Roller Skates (Massimiliano Meini and Denise Garcia-Sorta). Photo courtesy of Cirque du Soleil.

The thing that makes this performance so unique, aside from everything that I’ve already mentioned, is the fusion of digital projections as a part of the set design. Image Designer Pedro Pires literally creates visual miracles with the projections used throughout the show. Water, playing a large unifying theme, is projected onto planks of the stage and it looks so real that for a moment it doesn’t appear as a projection, but as actual water. This enhances many scenes, especially the scenes where the clowns (Pippo Crotti and Mykhaylo Usov) are speed boating in shark infested waters. Pires brings an added element of nature to the show through his incredible projections; an effort not likely to be found at any other circus in the world.

Totem is amazing – the greatest show on earth since the advent of the original circus – incorporating the notion of humans as animals, acrobatics as expressions, and music as emotion. The show is a brilliant success and is not to be missed while here in DC at The National Harbor.

Running Time: Approximately two hours and 30 minutes with one thirty minute intermission.

Cirque Du Soleil Totem plays performances through October 7, 2012 at National Harbor, in Washington DC. For tickets, please call (800) 450-1480, or purchase them online.


Here is a special discount for Totem for DC Theater Arts readers.

Read Joel Markowitz’s interview with Eric Hernandez – The Hoop Dancer of Totem.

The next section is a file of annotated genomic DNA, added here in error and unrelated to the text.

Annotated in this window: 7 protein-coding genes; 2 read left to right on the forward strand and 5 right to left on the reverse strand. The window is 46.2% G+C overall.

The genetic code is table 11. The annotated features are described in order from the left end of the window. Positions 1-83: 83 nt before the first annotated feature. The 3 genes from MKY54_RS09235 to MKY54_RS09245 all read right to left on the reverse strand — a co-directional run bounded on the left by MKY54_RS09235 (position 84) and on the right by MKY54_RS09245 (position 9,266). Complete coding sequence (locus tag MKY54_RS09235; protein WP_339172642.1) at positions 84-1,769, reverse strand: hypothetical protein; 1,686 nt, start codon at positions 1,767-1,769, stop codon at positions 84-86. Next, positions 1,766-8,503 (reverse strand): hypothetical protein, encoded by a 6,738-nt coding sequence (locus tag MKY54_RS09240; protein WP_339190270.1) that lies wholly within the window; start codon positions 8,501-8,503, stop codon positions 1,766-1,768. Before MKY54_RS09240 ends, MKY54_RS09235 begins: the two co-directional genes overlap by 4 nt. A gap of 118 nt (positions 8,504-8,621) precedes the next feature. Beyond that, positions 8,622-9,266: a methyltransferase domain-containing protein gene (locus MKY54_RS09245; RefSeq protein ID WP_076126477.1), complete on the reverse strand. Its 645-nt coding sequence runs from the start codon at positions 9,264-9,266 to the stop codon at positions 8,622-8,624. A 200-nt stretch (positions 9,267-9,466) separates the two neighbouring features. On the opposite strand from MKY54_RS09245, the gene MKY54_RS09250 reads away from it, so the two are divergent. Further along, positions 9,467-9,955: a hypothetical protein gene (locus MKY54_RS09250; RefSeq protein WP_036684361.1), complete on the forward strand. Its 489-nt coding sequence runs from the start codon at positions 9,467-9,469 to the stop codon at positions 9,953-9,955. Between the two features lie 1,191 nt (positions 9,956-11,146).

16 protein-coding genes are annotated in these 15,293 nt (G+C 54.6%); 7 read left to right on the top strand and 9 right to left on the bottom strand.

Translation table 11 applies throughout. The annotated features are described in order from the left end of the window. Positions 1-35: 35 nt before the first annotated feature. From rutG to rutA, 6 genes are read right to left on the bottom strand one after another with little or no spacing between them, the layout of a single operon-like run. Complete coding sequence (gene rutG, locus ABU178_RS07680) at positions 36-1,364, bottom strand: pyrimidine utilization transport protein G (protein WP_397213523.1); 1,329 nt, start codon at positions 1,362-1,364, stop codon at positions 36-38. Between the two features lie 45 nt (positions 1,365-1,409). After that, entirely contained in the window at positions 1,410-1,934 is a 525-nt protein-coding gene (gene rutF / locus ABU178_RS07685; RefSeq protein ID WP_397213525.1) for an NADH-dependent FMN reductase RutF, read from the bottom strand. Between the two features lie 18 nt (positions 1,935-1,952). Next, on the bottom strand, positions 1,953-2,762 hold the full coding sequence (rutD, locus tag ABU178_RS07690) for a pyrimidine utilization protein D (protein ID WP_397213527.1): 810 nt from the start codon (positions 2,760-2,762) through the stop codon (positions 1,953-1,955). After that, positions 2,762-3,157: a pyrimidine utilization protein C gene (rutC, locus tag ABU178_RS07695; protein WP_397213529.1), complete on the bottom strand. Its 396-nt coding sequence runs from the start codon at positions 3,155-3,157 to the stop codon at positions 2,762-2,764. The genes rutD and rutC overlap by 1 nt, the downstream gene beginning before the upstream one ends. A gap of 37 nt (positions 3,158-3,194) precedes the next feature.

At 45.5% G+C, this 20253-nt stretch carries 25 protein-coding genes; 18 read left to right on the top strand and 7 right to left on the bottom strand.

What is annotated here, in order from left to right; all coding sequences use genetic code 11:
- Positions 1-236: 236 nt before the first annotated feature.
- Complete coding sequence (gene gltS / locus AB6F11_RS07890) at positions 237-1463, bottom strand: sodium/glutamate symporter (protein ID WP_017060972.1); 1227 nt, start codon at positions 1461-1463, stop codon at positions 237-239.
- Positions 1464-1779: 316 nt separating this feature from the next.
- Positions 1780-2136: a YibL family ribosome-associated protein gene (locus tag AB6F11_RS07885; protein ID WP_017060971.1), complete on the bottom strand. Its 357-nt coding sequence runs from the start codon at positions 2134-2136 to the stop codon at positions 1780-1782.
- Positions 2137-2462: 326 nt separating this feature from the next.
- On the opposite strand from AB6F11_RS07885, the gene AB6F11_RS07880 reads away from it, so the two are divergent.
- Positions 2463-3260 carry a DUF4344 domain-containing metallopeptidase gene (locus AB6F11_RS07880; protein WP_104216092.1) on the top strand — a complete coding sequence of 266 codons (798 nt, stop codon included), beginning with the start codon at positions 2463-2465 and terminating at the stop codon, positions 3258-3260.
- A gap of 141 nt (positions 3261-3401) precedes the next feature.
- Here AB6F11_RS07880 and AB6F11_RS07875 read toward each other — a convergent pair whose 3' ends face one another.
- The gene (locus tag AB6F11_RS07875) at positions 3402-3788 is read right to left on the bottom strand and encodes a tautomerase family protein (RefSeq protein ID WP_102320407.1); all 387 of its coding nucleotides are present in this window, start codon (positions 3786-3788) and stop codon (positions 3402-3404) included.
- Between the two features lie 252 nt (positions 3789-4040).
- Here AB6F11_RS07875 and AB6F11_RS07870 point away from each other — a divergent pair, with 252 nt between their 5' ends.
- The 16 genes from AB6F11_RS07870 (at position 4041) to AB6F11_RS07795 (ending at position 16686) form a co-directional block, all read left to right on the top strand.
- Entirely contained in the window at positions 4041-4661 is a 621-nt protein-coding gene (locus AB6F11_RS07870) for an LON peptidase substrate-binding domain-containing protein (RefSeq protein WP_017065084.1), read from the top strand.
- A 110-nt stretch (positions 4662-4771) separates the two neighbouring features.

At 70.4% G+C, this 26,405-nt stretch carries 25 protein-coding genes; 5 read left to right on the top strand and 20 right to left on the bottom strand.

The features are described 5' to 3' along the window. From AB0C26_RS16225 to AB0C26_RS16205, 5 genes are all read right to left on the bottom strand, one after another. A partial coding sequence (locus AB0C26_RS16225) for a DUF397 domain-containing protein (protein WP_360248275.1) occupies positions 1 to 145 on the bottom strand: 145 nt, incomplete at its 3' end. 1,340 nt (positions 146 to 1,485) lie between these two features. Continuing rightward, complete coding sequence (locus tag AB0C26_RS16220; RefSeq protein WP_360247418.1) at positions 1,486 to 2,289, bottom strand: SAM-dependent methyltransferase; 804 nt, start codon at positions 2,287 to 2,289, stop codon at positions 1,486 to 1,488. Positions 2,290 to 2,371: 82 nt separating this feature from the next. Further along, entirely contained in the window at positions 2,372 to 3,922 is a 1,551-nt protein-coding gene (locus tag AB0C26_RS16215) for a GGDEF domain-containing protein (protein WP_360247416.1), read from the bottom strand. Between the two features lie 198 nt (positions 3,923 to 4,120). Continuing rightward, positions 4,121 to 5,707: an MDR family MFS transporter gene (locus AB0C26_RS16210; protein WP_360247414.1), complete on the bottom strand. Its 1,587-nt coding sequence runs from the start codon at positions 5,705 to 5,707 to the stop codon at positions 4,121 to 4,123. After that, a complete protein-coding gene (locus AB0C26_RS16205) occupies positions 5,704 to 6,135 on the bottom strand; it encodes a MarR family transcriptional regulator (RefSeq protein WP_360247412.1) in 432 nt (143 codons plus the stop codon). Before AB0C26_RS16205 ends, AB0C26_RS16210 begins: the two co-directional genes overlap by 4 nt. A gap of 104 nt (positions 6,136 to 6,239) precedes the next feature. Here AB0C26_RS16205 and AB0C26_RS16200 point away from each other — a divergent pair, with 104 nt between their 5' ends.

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Amanda Gunther
Amanda Gunther is an actress, a writer, and loves the theatre. She graduated with her BFA in acting from the University of Maryland Baltimore County and spent two years studying abroad in Sydney, Australia at the University of New South Wales. Her time spent in Sydney taught her a lot about the performing arts, from Improv Comedy to performance art drama done completely in the dark. She loves theatre of all kinds, but loves musicals the best. When she’s not working, if she’s not at the theatre, you can usually find her reading a book, working on ideas for her own books, or just relaxing and taking in the sights and sounds of her Baltimore hometown. She loves to travel, exploring new venues for performing arts and other leisurely activities. Writing for the DCMetroTheaterArts as a Senior Writer gives her a chance to pursue her passion of the theatre and will broaden her horizons in the writer’s field.